‘Les Miserables’ film review: Hit or Mis?

Hugh Jackman, as Jean Valjean, and Anne Hathaway, as Fantine, led the incredible on-screen ensemble of Les Miserables.

Hugh Jackman, as Jean Valjean, and Anne Hathaway, as Fantine, led the incredible on-screen ensemble of Les Miserables.

 

I won’t try to deny that I spent weeks – months, actually – preparing myself for Les Miserables to reach the big screen.

I hyped up the movie in my mind and shamelessly cried when I watched the trailer so when I filed into the movie theater, ticket and popcorn in tow, I picked a seat in the center of the theater with hopes that the movie would not only live up to my already high expectations but exceed them.

And with only a few small disappointments, I left feeling deeply stirred.

I’ll disclose that I have never had the good luck of seeing a stage performance of Les Mis and I don’t give myself credit enough to read a book with more than 1,200 pages. But I knew the story and the characters. And most of all, I live for the music.

It’s no secret that a musical is only as good as the music. If you have a great show filled with crummy songs, it’s forgettable and weak. On the opposite, if you have an average show with fantastic scores, it can still manage to touch people.

I have been a longtime fan of the music in Les Mis and as I sat in the theater, I was instantly gripped. All I had to hear was the familiar line of “Look down, look down” and I spent the next almost three hours totally mesmerized by the story of Jean Valjean and the music that I often listen to.

“I Dreamed a Dream” doesn’t only fill me with emotion and bring me to tears every time I hear it (really, if you ever want to see me cry just turn that song on and make me listen to it) but Anne Hathaway’s delivery made my heart ache.

I’ve read the reviews and the majority of people say that Russell Crowe can’t sing (does anyone remember TOFOG and bonus points to anyone who actually knows what that abbreviation is) but as a longtime fan I’m naturally defensive of him. Russell acted Javert well enough to compensate for any vocal flaws.

The raw intensity of the way the actors totally captured their roles only enhances the music that I love so much. Samantha Barks singing “On My Own” (which comes as no surprise since she had plenty of practice with Eponine on the West End and commands the role beautifully) and Eddie Redmayne’s chilling “Empty Chairs at Empty Tables” and then the two of them singing “A Little Fall of Rain” come to mind instantaneously as some of the most heart-gripping moments.

It’s the passion behind the words, both spoken and sung, that takes a two and a half hour movie and makes it feel like just a few minutes passed.

So then, with this glowing review dripping with my own emotional attachment to this story and its brilliant music, what was lacking in the movie?

Eddie Redmayne as Marius, Aaron Tveit as Enjolras and George Blagden as Grantaire brought new life to classic characters. I loved how many of the West End boys they used in this too.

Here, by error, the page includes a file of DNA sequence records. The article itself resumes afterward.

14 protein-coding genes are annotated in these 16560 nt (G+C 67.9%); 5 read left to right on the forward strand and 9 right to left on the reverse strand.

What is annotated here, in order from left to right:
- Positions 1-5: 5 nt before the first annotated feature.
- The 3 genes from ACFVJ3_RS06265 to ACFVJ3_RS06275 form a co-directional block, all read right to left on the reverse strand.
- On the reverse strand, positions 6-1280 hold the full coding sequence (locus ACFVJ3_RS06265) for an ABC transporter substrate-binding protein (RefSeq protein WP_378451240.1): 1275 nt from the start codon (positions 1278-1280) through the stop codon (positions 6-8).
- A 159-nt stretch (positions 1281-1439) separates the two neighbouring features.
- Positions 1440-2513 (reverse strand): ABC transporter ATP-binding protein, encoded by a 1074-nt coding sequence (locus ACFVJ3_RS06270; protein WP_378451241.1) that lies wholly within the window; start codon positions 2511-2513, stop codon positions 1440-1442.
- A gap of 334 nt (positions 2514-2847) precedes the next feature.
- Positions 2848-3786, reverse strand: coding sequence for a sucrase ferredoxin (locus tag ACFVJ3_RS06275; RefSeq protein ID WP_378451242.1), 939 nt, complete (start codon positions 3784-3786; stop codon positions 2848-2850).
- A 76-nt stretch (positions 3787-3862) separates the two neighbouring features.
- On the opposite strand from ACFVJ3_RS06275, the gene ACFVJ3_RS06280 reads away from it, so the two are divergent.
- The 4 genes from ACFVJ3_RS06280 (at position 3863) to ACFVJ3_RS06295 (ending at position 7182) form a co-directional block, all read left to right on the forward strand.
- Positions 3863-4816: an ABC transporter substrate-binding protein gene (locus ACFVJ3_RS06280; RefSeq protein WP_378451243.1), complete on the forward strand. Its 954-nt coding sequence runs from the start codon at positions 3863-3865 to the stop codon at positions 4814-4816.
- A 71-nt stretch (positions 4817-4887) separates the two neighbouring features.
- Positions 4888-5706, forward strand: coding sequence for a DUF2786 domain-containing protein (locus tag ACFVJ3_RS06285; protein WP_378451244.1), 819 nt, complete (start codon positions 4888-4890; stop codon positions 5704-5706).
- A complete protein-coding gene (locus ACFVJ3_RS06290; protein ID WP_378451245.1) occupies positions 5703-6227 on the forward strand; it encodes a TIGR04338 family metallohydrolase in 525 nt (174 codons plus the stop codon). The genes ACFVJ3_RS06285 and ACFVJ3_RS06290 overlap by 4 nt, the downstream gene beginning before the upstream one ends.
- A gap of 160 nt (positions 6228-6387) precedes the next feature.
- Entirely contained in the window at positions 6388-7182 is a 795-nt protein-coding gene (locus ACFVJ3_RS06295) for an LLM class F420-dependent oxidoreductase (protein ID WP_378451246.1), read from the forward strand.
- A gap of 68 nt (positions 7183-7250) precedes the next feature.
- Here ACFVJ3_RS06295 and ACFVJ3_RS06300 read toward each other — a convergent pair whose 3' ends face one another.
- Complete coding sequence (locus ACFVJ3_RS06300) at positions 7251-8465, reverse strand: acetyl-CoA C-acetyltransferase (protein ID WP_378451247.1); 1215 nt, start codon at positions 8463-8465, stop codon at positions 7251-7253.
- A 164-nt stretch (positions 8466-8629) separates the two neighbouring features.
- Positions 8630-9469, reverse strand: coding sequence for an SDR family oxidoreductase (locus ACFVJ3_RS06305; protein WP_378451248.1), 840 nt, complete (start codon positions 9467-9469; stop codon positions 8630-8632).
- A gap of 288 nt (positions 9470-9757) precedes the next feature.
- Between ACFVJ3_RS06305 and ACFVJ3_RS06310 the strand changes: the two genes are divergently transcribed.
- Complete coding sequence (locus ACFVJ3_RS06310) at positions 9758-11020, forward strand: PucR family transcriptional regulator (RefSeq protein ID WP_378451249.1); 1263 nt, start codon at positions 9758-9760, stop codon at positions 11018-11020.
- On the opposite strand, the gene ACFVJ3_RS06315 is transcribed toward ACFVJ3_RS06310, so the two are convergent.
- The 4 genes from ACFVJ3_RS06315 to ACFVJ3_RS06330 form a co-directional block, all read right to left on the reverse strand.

Eddie Redmayne as Marius, Aaron Tveit as Enjolras and George Blagden as Grantaire brought new life to classic characters. I loved how many of the West End boys they used in this too.

 

I won’t lie and say that it’s not selfish of me but Aaron Tveit was missing. (I should disclose that Next to Normal is one of my all-time favorite musicals and Aaron is one of my favorite Broadway performers though, in all fairness.) There’s so much more that could have been done with the Friends of the ABC, especially in the final scene when Enjolras and Grantaire died together, that was omitted from the movie that I wish I could have seen.

Amanda Seyfried as Cosette was okay, at best. I wasn’t blown away by her and I didn’t feel the love between Marius and Cosette like I wished I had, but after seeing her in Mamma Mia I wasn’t expecting too much from her performance. As cute and great for the role of Cosette visually, her lack of vocal and acting chops didn’t do much for me.

On the other hand, Sasha Baron-Cohen and Helena Bonham Carter are going to be overlooked for their fantastic performances of the easy-to-hate Thénardier and Madame Thénardier.

Most people in the theater waited to see various names appear in the credits (I stood only after I saw Aaron’s, I was proud – what can I say?) but I also needed a moment to collect myself.

Isabelle Allen as young Cosette and Hugh Jackman as Jean Valjean.

Isabelle Allen as young Cosette and Hugh Jackman as Jean Valjean.

 

I can’t speak to whether Les Mis was a complement to its previous forms, since I have never experienced it visually – only audibly, but it did stir me. Hugh Jackman will no doubt win awards for his performance (so will Anne Hathaway, and both deserve it) but more importantly he won over everyone in the theater as they applauded the credits and remained seated even when the overhead lights turned back on.

So while many buzz about what the story lacked, that they were “exhausted” by the end of the movie, I’m content to sing a different tune. Considering the heavy story and so many people entering the theater with their own preconceived notions about what the movie should do (though keeping Eponine out of the deathbed scene was a little disappointing) the film stood in its own.

It proved that it might have the music many of us know and love deeply but it is its own entity, separate from the novel, stage production or any ideas fans might have.

Tags: , , , , , ,

About Samantha S.

"I found the theatre and I found my home.” ― Audra McDonald
Subscribe to Comments RSS Feed in this post

3 Responses

  1. Amen

  2. Thanks Sam!

  3. Nice job! I enjoyed reading your review.